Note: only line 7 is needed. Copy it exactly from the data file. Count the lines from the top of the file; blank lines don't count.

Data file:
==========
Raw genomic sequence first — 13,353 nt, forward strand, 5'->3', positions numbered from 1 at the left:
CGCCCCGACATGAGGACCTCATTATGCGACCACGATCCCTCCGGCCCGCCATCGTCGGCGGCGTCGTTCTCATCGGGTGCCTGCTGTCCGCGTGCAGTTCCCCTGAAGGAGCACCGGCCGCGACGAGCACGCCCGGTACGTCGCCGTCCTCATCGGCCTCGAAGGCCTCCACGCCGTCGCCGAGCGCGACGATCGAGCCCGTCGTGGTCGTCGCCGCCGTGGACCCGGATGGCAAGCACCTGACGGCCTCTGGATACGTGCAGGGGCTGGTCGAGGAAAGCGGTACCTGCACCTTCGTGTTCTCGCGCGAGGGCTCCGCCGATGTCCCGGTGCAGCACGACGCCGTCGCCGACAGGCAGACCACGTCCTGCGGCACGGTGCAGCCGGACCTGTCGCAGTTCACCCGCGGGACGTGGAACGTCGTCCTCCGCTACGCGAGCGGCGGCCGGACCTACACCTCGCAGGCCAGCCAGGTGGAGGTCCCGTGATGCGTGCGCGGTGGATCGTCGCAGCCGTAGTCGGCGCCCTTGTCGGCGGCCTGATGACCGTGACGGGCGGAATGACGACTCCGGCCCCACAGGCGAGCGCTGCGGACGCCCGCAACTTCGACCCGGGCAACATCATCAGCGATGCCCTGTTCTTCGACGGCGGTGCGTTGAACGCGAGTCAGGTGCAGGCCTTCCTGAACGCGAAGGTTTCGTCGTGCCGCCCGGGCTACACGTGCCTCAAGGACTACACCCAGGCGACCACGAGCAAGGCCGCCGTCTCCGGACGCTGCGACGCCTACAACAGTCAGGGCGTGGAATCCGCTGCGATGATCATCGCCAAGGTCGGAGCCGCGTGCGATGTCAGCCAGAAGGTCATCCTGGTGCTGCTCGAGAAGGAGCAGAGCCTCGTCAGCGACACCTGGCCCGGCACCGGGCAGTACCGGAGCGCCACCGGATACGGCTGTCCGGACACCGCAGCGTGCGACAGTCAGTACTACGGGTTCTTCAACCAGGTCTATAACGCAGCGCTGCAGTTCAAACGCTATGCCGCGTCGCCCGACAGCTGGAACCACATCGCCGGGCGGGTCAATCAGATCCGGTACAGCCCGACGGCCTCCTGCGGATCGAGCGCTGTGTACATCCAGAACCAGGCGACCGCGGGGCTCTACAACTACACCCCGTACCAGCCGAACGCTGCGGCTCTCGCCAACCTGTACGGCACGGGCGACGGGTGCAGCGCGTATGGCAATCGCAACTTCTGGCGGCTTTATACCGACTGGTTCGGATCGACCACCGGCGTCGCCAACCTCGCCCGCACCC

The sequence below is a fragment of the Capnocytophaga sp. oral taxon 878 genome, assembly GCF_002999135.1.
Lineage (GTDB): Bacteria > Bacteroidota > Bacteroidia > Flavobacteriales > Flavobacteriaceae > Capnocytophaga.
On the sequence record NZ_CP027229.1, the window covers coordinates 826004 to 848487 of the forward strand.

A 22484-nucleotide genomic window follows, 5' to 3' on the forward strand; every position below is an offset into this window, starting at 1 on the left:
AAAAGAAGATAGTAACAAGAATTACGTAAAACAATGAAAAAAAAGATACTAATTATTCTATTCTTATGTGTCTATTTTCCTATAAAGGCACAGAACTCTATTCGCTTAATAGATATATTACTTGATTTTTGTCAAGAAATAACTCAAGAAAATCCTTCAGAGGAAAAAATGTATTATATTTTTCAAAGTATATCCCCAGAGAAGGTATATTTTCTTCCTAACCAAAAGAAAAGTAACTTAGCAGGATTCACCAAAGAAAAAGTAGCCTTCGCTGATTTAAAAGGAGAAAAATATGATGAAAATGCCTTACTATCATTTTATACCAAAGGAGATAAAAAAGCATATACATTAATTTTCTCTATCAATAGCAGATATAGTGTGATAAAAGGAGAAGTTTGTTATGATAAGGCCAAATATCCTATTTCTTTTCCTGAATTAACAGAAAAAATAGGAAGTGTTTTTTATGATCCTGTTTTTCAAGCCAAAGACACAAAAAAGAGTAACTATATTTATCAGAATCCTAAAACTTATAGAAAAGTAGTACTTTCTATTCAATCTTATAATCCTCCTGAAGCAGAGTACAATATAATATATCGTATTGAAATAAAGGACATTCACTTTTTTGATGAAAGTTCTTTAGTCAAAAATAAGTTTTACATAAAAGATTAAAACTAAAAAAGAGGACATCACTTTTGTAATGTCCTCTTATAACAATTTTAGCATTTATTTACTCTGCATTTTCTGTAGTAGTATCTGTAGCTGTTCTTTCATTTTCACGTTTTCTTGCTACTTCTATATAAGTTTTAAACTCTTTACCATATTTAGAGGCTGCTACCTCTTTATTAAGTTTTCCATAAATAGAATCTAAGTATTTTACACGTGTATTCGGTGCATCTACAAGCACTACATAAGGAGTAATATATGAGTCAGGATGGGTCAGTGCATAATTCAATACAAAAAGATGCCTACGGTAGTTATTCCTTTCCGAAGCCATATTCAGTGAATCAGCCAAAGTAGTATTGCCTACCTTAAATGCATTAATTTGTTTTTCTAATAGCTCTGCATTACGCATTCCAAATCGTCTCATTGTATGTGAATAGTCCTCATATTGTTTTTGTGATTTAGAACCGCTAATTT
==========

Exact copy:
AAAAGAAGATAGTAACAAGAATTACGTAAAACAATGAAAAAAAAGATACTAATTATTCTATTCTTATGTGTCTATTTTCCTATAAAGGCACAGAACTCTATTCGCTTAATAGATATATTACTTGATTTTTGTCAAGAAATAACTCAAGAAAATCCTTCAGAGGAAAAAATGTATTATATTTTTCAAAGTATATCCCCAGAGAAGGTATATTTTCTTCCTAACCAAAAGAAAAGTAACTTAGCAGGATTCACCAAAGAAAAAGTAGCCTTCGCTGATTTAAAAGGAGAAAAATATGATGAAAATGCCTTACTATCATTTTATACCAAAGGAGATAAAAAAGCATATACATTAATTTTCTCTATCAATAGCAGATATAGTGTGATAAAAGGAGAAGTTTGTTATGATAAGGCCAAATATCCTATTTCTTTTCCTGAATTAACAGAAAAAATAGGAAGTGTTTTTTATGATCCTGTTTTTCAAGCCAAAGACACAAAAAAGAGTAACTATATTTATCAGAATCCTAAAACTTATAGAAAAGTAGTACTTTCTATTCAATCTTATAATCCTCCTGAAGCAGAGTACAATATAATATATCGTATTGAAATAAAGGACATTCACTTTTTTGATGAAAGTTCTTTAGTCAAAAATAAGTTTTACATAAAAGATTAAAACTAAAAAAGAGGACATCACTTTTGTAATGTCCTCTTATAACAATTTTAGCATTTATTTACTCTGCATTTTCTGTAGTAGTATCTGTAGCTGTTCTTTCATTTTCACGTTTTCTTGCTACTTCTATATAAGTTTTAAACTCTTTACCATATTTAGAGGCTGCTACCTCTTTATTAAGTTTTCCATAAATAGAATCTAAGTATTTTACACGTGTATTCGGTGCATCTACAAGCACTACATAAGGAGTAATATATGAGTCAGGATGGGTCAGTGCATAATTCAATACAAAAAGATGCCTACGGTAGTTATTCCTTTCCGAAGCCATATTCAGTGAATCAGCCAAAGTAGTATTGCCTACCTTAAATGCATTAATTTGTTTTTCTAATAGCTCTGCATTACGCATTCCAAATCGTCTCATTGTATGTGAATAGTCCTCATATTGTTTTTGTGATTTAGAACCGCTAATTT